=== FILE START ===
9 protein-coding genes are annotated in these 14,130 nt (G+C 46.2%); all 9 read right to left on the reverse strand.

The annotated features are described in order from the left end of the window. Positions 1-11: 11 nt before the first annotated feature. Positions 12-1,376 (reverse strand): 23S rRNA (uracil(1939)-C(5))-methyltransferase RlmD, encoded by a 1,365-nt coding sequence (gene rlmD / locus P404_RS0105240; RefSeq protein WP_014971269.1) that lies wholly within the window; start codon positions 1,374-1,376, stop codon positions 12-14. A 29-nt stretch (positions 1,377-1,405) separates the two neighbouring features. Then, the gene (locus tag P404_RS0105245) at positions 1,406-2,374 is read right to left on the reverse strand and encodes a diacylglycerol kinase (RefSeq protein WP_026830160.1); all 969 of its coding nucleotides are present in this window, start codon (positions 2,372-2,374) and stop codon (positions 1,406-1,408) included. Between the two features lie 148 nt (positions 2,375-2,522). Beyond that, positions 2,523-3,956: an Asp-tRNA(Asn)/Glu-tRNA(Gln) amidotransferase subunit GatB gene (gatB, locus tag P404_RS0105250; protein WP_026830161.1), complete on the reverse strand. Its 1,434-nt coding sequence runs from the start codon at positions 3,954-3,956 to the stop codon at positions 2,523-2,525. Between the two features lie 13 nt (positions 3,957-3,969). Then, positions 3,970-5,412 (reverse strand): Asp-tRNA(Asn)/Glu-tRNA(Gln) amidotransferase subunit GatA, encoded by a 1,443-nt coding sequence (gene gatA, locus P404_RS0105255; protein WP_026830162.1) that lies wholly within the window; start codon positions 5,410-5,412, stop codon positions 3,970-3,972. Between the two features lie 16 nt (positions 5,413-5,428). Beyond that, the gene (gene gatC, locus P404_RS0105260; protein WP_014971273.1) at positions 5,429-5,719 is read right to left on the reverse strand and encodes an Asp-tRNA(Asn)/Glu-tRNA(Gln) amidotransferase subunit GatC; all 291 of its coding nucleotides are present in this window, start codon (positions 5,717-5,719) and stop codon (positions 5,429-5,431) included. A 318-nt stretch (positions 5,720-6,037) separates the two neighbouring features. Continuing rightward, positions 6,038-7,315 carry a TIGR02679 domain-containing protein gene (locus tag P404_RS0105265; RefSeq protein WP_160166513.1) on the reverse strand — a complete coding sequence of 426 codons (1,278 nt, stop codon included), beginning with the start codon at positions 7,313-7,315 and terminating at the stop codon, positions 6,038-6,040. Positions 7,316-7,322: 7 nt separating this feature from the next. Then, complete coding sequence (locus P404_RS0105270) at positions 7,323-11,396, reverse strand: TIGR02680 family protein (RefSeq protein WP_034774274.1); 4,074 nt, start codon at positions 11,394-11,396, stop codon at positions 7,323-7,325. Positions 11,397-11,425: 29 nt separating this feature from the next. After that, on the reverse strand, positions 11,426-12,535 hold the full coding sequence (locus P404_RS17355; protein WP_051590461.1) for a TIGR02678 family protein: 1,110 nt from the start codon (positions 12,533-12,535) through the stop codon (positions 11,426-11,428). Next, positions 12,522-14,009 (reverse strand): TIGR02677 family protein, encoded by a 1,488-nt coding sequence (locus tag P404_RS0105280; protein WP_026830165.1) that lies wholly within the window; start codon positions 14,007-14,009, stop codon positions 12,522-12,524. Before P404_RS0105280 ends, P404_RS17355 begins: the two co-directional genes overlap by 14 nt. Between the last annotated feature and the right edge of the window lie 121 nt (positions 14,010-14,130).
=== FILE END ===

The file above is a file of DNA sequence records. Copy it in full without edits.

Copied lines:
9 protein-coding genes are annotated in these 14,130 nt (G+C 46.2%); all 9 read right to left on the reverse strand.

The annotated features are described in order from the left end of the window. Positions 1-11: 11 nt before the first annotated feature. Positions 12-1,376 (reverse strand): 23S rRNA (uracil(1939)-C(5))-methyltransferase RlmD, encoded by a 1,365-nt coding sequence (gene rlmD / locus P404_RS0105240; RefSeq protein WP_014971269.1) that lies wholly within the window; start codon positions 1,374-1,376, stop codon positions 12-14. A 29-nt stretch (positions 1,377-1,405) separates the two neighbouring features. Then, the gene (locus tag P404_RS0105245) at positions 1,406-2,374 is read right to left on the reverse strand and encodes a diacylglycerol kinase (RefSeq protein WP_026830160.1); all 969 of its coding nucleotides are present in this window, start codon (positions 2,372-2,374) and stop codon (positions 1,406-1,408) included. Between the two features lie 148 nt (positions 2,375-2,522). Beyond that, positions 2,523-3,956: an Asp-tRNA(Asn)/Glu-tRNA(Gln) amidotransferase subunit GatB gene (gatB, locus tag P404_RS0105250; protein WP_026830161.1), complete on the reverse strand. Its 1,434-nt coding sequence runs from the start codon at positions 3,954-3,956 to the stop codon at positions 2,523-2,525. Between the two features lie 13 nt (positions 3,957-3,969). Then, positions 3,970-5,412 (reverse strand): Asp-tRNA(Asn)/Glu-tRNA(Gln) amidotransferase subunit GatA, encoded by a 1,443-nt coding sequence (gene gatA, locus P404_RS0105255; protein WP_026830162.1) that lies wholly within the window; start codon positions 5,410-5,412, stop codon positions 3,970-3,972. Between the two features lie 16 nt (positions 5,413-5,428). Beyond that, the gene (gene gatC, locus P404_RS0105260; protein WP_014971273.1) at positions 5,429-5,719 is read right to left on the reverse strand and encodes an Asp-tRNA(Asn)/Glu-tRNA(Gln) amidotransferase subunit GatC; all 291 of its coding nucleotides are present in this window, start codon (positions 5,717-5,719) and stop codon (positions 5,429-5,431) included. A 318-nt stretch (positions 5,720-6,037) separates the two neighbouring features. Continuing rightward, positions 6,038-7,315 carry a TIGR02679 domain-containing protein gene (locus tag P404_RS0105265; RefSeq protein WP_160166513.1) on the reverse strand — a complete coding sequence of 426 codons (1,278 nt, stop codon included), beginning with the start codon at positions 7,313-7,315 and terminating at the stop codon, positions 6,038-6,040. Positions 7,316-7,322: 7 nt separating this feature from the next. Then, complete coding sequence (locus P404_RS0105270) at positions 7,323-11,396, reverse strand: TIGR02680 family protein (RefSeq protein WP_034774274.1); 4,074 nt, start codon at positions 11,394-11,396, stop codon at positions 7,323-7,325. Positions 11,397-11,425: 29 nt separating this feature from the next. After that, on the reverse strand, positions 11,426-12,535 hold the full coding sequence (locus P404_RS17355; protein WP_051590461.1) for a TIGR02678 family protein: 1,110 nt from the start codon (positions 12,533-12,535) through the stop codon (positions 11,426-11,428). Next, positions 12,522-14,009 (reverse strand): TIGR02677 family protein, encoded by a 1,488-nt coding sequence (locus tag P404_RS0105280; protein WP_026830165.1) that lies wholly within the window; start codon positions 14,007-14,009, stop codon positions 12,522-12,524. Before P404_RS0105280 ends, P404_RS17355 begins: the two co-directional genes overlap by 14 nt. Between the last annotated feature and the right edge of the window lie 121 nt (positions 14,010-14,130).